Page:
Do banks propagate debt market shocks?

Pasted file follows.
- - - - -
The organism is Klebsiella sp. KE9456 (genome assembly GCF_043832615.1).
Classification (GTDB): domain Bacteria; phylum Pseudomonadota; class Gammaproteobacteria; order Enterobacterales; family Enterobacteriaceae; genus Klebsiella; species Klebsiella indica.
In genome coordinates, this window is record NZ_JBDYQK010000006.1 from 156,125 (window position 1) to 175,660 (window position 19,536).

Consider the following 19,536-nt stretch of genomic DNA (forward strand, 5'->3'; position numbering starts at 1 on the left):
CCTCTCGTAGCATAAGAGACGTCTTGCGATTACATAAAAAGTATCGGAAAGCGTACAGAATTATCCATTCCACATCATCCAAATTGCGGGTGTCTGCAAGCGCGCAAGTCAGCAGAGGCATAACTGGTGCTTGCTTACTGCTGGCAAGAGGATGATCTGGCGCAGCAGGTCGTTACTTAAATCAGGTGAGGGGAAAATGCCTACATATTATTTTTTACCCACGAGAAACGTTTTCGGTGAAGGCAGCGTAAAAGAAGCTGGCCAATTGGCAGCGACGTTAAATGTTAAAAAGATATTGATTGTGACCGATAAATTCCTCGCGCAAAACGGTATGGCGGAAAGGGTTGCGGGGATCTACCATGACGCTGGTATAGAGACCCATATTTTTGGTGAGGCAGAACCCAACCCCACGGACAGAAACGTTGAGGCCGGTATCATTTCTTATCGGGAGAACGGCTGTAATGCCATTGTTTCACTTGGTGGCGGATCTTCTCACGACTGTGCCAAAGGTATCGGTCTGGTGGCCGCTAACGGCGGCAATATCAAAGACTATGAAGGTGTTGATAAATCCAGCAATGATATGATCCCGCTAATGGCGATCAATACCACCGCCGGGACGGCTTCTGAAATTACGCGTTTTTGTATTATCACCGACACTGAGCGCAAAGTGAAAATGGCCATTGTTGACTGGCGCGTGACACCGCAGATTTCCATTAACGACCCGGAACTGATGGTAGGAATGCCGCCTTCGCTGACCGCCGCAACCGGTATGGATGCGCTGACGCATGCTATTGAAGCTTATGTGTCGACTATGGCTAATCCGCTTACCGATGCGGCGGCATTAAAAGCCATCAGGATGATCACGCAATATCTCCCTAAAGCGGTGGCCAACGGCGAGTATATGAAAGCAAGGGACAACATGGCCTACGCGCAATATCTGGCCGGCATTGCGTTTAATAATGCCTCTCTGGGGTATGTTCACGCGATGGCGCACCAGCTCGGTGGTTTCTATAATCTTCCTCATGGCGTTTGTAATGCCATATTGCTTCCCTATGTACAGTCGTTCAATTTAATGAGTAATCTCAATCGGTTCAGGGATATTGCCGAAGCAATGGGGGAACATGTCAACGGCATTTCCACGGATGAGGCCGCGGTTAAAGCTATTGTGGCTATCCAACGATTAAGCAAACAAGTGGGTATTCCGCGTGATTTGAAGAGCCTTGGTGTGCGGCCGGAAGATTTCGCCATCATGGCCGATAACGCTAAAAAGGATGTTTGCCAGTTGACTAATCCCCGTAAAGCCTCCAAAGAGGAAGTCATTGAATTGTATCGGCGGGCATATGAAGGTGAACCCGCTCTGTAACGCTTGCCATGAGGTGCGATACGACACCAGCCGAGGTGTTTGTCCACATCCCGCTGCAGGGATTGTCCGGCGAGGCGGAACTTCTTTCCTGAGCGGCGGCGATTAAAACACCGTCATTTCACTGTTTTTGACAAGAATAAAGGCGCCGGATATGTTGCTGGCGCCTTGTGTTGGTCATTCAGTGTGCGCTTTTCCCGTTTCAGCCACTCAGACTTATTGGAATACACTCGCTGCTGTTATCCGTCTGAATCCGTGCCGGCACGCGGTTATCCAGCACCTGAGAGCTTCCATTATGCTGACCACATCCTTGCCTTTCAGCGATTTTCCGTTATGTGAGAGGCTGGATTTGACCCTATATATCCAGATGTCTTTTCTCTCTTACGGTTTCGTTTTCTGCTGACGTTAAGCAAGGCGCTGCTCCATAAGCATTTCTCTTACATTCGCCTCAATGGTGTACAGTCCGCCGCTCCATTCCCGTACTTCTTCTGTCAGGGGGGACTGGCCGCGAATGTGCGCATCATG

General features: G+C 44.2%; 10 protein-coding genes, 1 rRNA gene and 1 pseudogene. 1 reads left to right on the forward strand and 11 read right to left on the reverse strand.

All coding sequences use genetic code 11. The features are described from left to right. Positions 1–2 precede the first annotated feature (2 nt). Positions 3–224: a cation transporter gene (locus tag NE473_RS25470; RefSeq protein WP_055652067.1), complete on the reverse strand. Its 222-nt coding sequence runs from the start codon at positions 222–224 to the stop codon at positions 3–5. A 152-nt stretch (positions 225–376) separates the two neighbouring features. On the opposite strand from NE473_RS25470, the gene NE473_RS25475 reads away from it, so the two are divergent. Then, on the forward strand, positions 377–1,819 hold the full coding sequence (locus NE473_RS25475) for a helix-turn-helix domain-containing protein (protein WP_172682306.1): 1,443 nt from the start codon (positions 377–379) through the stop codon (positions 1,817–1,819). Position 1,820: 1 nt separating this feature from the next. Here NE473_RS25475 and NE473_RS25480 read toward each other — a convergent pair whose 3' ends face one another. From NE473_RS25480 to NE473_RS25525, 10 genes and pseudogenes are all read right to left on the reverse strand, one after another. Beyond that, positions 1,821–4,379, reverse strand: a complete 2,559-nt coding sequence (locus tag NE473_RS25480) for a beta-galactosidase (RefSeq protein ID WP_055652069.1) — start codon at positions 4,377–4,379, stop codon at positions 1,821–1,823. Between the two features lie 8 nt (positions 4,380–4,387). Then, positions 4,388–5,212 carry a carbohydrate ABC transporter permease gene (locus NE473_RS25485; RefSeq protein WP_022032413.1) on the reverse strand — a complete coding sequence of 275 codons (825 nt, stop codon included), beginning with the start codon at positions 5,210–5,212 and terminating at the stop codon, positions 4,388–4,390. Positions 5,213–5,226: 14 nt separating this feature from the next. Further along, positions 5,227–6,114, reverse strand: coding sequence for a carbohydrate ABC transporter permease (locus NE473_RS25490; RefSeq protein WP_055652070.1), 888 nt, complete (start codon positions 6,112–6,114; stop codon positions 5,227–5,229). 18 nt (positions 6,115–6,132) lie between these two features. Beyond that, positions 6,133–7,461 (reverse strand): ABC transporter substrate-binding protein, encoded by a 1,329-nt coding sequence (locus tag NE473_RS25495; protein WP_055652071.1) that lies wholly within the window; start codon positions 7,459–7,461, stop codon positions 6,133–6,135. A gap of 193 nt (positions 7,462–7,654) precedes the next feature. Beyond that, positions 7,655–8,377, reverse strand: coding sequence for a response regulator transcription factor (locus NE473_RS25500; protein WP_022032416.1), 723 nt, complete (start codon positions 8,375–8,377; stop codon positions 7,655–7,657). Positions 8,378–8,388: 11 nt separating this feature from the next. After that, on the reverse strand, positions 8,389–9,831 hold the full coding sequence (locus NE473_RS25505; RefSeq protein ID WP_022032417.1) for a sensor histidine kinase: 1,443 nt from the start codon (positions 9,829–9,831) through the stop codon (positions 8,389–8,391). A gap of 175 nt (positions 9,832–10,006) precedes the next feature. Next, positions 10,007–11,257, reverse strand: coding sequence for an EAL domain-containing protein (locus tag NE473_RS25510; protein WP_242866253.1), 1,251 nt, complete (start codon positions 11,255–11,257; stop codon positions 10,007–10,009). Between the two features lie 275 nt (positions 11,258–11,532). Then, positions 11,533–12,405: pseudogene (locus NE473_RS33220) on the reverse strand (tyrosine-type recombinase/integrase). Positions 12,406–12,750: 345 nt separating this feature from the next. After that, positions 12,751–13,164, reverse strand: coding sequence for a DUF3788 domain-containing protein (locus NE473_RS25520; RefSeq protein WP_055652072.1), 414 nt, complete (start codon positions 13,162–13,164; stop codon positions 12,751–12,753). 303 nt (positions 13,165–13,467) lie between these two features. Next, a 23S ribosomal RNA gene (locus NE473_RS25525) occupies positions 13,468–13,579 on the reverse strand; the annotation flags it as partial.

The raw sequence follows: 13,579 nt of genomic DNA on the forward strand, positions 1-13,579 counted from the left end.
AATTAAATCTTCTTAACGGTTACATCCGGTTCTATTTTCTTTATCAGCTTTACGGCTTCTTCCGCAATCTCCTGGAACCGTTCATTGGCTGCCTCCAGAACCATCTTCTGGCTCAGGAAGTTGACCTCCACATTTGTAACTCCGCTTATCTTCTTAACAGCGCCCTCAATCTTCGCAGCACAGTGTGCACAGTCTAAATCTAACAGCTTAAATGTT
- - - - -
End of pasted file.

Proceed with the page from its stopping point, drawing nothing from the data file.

Over the years, U.S. banks have increasingly relied on the bond market to finance their business. This created the potential for a link between the bond market and the corporate sector whereby borrowers, including those that do not rely on bond funding, became exposed to the conditions in the bond market. We investigate the importance of this link. Our results show that when the cost to access the bond market goes up, banks that rely on bond financing charge higher interest rates on their loans. Banks that rely exclusively on deposit funding follow bond financing banks and increase the interest rates on their loans, though by smaller amounts. Further, banks pass the bond market shocks predominantly to their risky borrowers that have access to the bond market and to their borrowers that do not have access to the bond market. These results show that banks propagate shocks to the bond market by passing them through their loan policies to their borrowers, including those that do not use bond financing.
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